Diagnosing the Clades of Strychnos—Clade 1 is a strictly Neotropical group of species that are usually forest shrubs or climbing shrubs (except S. mattogrossensis that grows as a large liana and S. brasiliensis that is a liana, shrub, or tree), with branches and branchlets often quadrangular and conspicuously lenticellate (except S. nicaraguensis), bearing mostly solitary or 1 pair of tendrils (1–3 pairs in S. brachistantha, absent in S. brasiliensis and S. schultesiana, unknown in S. nicaraguensis) and spines (absent in S. schultesiana), and with leaves that usually blacken after drying (Krukoff 1972; Huft 1988). Reproductive characters include terminal inflorescences bearing flowers with proportionally short (with respect to the lobes) corolla tubes that are usually glabrous outside, anthers that are barbate at the base (except S. mattogrossensis and S. schultesiana with glabrous anthers but the latter with spinule-like appendages at the bases of the theca), glabrous or glabrescent pistils, and small to large-sized, soft to hard-walled, 1- to many-seeded fruits that usually mature yellow or orange (Krukoff 1972; Huft 1988). Besides sharing large fruits, S. brachistantha and S. schultesiana also present edible fruit pulp with pleasant odor and taste (Krukoff 1972).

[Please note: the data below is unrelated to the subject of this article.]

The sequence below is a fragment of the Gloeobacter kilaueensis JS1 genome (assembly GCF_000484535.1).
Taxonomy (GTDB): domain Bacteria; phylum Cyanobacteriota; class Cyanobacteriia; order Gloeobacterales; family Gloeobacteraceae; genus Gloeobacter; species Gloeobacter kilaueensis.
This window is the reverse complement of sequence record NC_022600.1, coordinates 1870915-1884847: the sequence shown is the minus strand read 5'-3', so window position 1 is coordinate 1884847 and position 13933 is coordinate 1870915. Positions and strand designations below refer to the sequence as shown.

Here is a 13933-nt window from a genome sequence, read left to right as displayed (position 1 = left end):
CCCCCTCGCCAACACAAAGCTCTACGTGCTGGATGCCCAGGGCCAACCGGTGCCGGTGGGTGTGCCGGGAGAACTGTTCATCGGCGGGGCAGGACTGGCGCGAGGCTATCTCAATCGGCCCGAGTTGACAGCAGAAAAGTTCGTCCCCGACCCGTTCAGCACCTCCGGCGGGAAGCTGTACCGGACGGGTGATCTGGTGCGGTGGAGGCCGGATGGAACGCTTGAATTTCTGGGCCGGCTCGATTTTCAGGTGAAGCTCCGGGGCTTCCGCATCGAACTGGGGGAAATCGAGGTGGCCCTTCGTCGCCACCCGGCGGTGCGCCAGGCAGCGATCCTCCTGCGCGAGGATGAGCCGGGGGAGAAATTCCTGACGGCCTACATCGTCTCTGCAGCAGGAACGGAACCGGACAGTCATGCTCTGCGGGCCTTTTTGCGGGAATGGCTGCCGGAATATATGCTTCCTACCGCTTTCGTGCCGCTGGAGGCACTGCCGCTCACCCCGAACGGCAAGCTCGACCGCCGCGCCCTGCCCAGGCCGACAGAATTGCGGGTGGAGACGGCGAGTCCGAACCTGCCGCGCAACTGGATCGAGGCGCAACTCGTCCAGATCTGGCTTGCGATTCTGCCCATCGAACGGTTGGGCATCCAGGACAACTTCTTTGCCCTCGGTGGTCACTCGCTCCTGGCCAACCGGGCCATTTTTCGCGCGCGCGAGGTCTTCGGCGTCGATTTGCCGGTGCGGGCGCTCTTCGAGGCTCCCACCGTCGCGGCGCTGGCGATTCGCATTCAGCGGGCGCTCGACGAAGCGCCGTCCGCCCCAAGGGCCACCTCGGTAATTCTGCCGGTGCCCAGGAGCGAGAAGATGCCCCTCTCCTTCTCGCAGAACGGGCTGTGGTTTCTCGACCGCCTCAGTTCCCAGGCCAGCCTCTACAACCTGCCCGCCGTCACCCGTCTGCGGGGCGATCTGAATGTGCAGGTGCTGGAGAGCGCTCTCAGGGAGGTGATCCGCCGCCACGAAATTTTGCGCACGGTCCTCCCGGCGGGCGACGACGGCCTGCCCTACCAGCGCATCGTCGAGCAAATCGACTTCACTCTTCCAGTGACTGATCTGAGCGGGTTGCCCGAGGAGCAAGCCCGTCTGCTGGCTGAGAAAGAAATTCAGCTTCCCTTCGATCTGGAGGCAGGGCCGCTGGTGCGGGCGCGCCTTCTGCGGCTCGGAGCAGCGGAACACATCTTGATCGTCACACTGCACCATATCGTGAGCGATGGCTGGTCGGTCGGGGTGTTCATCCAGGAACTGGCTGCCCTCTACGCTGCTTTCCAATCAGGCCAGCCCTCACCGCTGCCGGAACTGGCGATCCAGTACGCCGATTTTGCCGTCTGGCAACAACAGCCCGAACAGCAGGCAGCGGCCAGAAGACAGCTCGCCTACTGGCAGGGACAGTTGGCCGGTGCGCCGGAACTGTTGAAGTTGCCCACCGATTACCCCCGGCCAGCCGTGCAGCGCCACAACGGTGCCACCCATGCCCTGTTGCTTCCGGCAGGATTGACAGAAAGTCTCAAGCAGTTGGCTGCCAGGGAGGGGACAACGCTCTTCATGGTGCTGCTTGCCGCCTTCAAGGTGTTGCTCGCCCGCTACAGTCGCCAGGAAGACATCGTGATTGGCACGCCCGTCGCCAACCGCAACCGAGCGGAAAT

Members of Clade 1 are also united in the possession of either a fibrous or cartilaginous testa. Krukoff and Barneby (1969) based S. sect. Breviflorae subsect. Eriospermae on the possession of a fibrous testa (Clade 1B). Adebowale et al. (2016b) found no evidence of the occurrence of a fibrous testa among the African members of S. sect. Breviflorae, and indeed the African members of the section were not grouped into subsections by Leeuwenberg and Leenhouts (1980). Also, there is no reference for the presence of a cartilaginous testa among African species (Leeuwenberg 1969). Future phylogenetic analyses should expand sampling of American species to test relationships between S. brasiliensis (“Clade 1A”) and S. grayi (both with cartilaginous testa) and S. subsect. Eriospermae (with fibrous testa), and to evaluate testa characters as possible synapomorphies.